Match-fixing in football like doping is to other sports, says Zwanziger

The former DFB president fears match-fixing is as big of a problem in football as the use of performance ehancing drugs is in other sports
Fifa Executive Committee member Theo Zwanziger has warned against the dangers of match-fixing in football and believes the problem is as widespread as doping is in other sports.

Interpol revealed in September 2014 that between 60 and 80 countries had reported allegations of match-fixing for each of the three previous years and Zwanziger outlined the difficult battle against cheating ahead.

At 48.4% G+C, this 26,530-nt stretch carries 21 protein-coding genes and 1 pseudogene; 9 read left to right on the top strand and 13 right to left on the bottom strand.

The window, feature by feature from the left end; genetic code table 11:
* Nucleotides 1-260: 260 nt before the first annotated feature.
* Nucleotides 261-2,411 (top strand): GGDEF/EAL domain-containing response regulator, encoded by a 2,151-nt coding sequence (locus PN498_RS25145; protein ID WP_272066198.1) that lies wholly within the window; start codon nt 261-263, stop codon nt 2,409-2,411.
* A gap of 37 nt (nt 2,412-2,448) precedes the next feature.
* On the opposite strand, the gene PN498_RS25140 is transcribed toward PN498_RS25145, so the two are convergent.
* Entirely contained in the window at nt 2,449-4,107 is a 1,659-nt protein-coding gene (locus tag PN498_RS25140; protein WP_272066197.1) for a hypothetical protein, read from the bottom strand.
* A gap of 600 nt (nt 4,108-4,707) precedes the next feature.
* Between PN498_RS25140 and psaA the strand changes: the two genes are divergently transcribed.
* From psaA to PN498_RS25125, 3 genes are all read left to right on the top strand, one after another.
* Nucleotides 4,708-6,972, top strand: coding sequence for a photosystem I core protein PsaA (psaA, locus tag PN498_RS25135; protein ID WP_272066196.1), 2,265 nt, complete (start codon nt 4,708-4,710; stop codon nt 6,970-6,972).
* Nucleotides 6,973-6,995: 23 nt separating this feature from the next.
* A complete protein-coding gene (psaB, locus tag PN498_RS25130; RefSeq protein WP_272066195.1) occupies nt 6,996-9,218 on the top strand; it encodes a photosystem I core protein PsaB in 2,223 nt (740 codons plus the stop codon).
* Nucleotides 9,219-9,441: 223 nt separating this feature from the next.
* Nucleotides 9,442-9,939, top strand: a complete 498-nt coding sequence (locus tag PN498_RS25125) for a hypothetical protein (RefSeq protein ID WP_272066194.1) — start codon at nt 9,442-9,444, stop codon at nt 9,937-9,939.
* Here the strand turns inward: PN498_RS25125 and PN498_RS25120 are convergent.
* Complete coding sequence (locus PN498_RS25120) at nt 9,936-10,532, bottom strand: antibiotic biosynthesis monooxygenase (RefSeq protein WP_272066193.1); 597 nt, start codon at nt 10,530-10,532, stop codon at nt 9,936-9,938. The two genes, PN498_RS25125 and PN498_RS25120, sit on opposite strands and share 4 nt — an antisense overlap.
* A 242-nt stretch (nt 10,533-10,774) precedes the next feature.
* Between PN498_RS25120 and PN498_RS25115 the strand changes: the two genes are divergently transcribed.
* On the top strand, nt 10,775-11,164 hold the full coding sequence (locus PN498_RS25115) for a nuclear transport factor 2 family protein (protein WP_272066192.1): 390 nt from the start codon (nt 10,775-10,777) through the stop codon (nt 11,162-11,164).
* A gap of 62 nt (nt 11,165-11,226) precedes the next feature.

"Is match-fixing a similar disease in football as doping is in other sports? Yes, I would agree with this statement," the former DFB boss was quoted as saying by Bild.

"Even if there are early warning systems in place now and several other measures against match-fixing.

"A player who earns good money in the Bundesliga will not influence the result of a game for €5000, but the real danger is in amateur football.

"What can we do about it when illegal bookies allow people to place bets on games in the fifth tier? Football is quite vulnerable in that area."

John Abbott, who is leading the Interpol-Fifa initiative set up to fight the crime, previously stressed that match-fixing has become a global issue over the past few years, with criminal gangs across the world cashing in on the game.

"We have evidence of organised crime groups in China, Russia, the Balkans, the United States and Italy making substantial money."